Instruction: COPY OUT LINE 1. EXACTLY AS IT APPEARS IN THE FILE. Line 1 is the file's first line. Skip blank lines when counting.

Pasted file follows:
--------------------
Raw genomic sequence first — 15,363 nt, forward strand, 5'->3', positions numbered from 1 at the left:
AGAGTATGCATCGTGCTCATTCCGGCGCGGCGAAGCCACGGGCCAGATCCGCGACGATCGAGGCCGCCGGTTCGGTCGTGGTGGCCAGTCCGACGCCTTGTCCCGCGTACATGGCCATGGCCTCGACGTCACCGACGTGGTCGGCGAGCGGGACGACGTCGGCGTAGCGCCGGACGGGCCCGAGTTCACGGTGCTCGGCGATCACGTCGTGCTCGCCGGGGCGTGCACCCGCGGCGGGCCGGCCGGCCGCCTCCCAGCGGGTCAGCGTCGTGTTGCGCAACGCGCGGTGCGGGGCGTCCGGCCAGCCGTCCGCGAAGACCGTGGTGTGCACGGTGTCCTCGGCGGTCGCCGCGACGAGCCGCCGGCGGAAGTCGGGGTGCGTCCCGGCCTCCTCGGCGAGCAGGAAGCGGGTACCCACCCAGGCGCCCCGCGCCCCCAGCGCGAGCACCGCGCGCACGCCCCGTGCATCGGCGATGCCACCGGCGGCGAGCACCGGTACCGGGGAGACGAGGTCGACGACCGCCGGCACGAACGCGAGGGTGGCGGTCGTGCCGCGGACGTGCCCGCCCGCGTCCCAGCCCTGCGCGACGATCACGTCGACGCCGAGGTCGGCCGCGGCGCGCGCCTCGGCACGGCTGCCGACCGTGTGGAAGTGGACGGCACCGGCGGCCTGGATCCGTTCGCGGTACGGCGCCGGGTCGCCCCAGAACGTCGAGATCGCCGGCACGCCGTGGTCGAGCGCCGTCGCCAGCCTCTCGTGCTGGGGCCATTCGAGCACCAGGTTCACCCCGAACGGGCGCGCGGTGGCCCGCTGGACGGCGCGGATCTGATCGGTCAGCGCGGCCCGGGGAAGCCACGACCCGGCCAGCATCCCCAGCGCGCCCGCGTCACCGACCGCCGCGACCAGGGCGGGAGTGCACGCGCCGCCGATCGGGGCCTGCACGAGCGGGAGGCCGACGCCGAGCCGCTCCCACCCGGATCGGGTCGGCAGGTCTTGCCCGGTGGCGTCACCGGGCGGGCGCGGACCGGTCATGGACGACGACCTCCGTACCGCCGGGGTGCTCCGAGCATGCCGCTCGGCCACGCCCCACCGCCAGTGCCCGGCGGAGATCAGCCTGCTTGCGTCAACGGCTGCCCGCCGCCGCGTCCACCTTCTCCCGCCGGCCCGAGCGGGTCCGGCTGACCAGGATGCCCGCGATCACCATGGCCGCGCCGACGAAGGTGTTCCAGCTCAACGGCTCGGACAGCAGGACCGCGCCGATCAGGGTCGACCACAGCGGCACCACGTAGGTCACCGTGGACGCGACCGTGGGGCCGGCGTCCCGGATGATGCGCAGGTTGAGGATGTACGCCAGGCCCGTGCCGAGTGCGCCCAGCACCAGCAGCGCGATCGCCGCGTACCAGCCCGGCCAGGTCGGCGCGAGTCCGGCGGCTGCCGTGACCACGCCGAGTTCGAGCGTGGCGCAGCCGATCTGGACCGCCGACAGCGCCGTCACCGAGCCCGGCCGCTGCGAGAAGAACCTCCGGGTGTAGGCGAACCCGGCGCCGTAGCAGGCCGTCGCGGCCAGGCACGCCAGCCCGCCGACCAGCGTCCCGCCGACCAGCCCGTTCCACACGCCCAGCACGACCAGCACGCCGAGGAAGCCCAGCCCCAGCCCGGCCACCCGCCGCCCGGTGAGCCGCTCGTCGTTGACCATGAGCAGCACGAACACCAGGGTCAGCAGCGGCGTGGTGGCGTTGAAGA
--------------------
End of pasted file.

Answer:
Raw genomic sequence first — 15,363 nt, forward strand, 5'->3', positions numbered from 1 at the left: